A Moche Maternal Figure
The Moche civilization (Spanish pronunciation: [ˈmotʃe]; alternatively, the Mochica culture or the Early, Pre- or Proto-Chimú) flourished in northern Peru with its capital near present-day Moche, Trujillo, Peru from about 100 to 700 AD during the Regional Development Epoch. While this issue is the subject of some debate, many scholars contend that the Moche were not politically organized as a monolithic empire or state. Rather, they were likely a group of autonomous polities that shared a common culture, as seen in the rich iconography and monumental architecture that survives today.
Moche society was agriculturally based, with a significant level of investment in the construction of a network of irrigation canals for the diversion of river water to supply their crops. Their culture was sophisticated; and their artifacts express their lives, with detailed scenes of hunting, fishing, fighting, sacrifice, sexual encounters and elaborate ceremonies
Pre-Columbian art refers to the visual arts of indigenous peoples of the Caribbean, North, Central, and South Americas until the late 15th and early 16th centuries, and the time period marked by Christopher Columbus’ arrival in the Americas.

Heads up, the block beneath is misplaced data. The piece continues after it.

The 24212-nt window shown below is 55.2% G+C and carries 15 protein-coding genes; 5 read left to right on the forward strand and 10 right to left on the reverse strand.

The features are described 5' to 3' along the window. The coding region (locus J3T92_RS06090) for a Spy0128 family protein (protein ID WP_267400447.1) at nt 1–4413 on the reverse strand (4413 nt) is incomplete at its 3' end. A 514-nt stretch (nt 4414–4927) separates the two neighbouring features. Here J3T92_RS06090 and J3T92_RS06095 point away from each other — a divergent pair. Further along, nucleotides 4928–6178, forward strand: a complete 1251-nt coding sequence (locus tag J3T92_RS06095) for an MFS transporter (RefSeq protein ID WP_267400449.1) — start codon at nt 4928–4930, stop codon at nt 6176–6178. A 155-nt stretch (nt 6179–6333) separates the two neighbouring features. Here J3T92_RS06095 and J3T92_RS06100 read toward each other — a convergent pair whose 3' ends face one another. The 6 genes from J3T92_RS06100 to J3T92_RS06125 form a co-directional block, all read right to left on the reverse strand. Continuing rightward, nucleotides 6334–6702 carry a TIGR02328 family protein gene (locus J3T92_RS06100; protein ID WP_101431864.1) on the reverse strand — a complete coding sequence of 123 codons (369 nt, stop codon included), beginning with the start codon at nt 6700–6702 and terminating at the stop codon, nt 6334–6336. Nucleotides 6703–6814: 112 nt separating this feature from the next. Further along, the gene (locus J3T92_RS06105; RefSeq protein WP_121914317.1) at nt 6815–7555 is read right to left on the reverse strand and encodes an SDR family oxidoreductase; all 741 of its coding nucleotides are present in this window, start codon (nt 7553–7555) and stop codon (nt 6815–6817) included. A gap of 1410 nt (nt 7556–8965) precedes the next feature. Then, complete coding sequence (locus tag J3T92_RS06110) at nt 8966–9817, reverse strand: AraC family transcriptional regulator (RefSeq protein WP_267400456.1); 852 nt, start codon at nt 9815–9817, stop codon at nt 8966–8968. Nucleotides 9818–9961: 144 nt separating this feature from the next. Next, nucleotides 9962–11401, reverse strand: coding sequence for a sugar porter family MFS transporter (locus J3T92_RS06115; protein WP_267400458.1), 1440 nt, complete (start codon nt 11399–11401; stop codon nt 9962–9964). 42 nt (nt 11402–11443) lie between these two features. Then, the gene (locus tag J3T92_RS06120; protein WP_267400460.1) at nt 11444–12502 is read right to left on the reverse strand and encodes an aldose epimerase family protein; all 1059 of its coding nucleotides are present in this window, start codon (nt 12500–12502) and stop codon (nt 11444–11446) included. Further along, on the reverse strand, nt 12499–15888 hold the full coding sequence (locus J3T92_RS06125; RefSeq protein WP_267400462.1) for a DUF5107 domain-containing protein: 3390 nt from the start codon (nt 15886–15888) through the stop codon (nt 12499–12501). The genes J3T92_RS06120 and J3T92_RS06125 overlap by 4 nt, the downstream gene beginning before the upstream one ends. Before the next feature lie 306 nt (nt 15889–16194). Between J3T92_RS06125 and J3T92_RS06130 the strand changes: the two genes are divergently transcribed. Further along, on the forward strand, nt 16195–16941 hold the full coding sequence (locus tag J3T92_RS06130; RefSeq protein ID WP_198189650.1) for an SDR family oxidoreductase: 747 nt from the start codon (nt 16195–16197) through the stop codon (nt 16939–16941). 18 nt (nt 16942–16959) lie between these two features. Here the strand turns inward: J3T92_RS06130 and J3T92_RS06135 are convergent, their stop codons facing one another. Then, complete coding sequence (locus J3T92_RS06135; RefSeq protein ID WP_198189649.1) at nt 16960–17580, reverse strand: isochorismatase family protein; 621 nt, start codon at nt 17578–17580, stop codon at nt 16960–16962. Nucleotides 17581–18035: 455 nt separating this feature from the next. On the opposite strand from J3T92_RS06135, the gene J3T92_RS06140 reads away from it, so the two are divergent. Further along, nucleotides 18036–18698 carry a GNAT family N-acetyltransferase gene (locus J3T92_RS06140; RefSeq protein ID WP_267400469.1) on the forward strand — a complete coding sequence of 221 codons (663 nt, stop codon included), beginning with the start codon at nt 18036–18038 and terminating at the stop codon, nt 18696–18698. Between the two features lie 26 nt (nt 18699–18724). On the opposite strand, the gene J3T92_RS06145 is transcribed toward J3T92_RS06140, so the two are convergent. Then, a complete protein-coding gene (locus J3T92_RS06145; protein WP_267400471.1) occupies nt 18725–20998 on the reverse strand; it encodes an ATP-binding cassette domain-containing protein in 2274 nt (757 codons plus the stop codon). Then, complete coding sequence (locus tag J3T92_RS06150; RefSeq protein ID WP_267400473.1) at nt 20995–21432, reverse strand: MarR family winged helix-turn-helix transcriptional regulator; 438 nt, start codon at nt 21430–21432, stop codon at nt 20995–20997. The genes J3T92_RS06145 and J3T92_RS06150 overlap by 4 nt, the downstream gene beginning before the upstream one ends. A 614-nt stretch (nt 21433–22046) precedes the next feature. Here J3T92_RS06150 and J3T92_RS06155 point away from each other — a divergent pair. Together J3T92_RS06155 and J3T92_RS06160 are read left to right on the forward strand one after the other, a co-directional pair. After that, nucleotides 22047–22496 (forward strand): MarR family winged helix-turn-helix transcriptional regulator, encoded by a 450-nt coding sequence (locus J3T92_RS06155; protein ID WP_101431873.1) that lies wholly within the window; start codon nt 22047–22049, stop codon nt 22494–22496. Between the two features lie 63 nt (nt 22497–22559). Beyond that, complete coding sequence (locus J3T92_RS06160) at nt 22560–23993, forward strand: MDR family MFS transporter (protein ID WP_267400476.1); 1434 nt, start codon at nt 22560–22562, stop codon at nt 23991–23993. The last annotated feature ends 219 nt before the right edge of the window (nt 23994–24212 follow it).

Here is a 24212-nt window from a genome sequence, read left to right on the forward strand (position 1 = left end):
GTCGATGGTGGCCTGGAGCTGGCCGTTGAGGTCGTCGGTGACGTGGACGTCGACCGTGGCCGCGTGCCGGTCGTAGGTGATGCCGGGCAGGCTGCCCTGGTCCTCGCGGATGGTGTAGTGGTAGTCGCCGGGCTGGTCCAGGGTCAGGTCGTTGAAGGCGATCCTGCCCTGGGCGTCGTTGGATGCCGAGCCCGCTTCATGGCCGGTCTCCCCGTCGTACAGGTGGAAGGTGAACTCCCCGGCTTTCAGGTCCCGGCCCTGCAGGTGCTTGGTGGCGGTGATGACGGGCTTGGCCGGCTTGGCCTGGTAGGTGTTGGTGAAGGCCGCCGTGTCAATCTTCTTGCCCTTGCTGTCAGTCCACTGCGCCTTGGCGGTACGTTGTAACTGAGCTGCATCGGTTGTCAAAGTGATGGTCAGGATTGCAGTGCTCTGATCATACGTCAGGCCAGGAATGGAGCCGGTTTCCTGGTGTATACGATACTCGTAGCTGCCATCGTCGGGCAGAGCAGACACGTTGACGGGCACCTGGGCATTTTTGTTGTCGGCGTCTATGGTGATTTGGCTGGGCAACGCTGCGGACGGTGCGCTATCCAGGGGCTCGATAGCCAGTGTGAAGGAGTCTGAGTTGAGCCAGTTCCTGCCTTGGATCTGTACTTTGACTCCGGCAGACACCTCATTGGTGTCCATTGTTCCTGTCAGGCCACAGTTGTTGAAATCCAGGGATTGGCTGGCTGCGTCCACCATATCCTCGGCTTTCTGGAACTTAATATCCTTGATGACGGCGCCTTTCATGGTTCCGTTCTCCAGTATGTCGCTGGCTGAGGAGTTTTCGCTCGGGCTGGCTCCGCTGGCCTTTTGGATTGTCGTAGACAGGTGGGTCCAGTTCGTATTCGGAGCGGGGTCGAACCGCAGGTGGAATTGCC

Pre-Columbian art thrived throughout the Americas from at least 13,000 BC to the European conquests, and continued for a time afterwards. Many Pre-Columbian cultures did not have writing systems, so visual art expressed cosmologies, world views, religion, and philosophy of these cultures, as well as serving as mnemonic devices.
During the period before and after European exploration and conquest of the Americas, indigenous native cultures produced a wide variety of visual arts, including painting on textiles, hides, rock and cave surfaces, bodies especially faces, ceramics, architectural features including interior murals, wood panels, and other available surfaces. For many of these cultures, the visual arts went beyond physical appearance and served as active extensions of their owners and indices of the divine.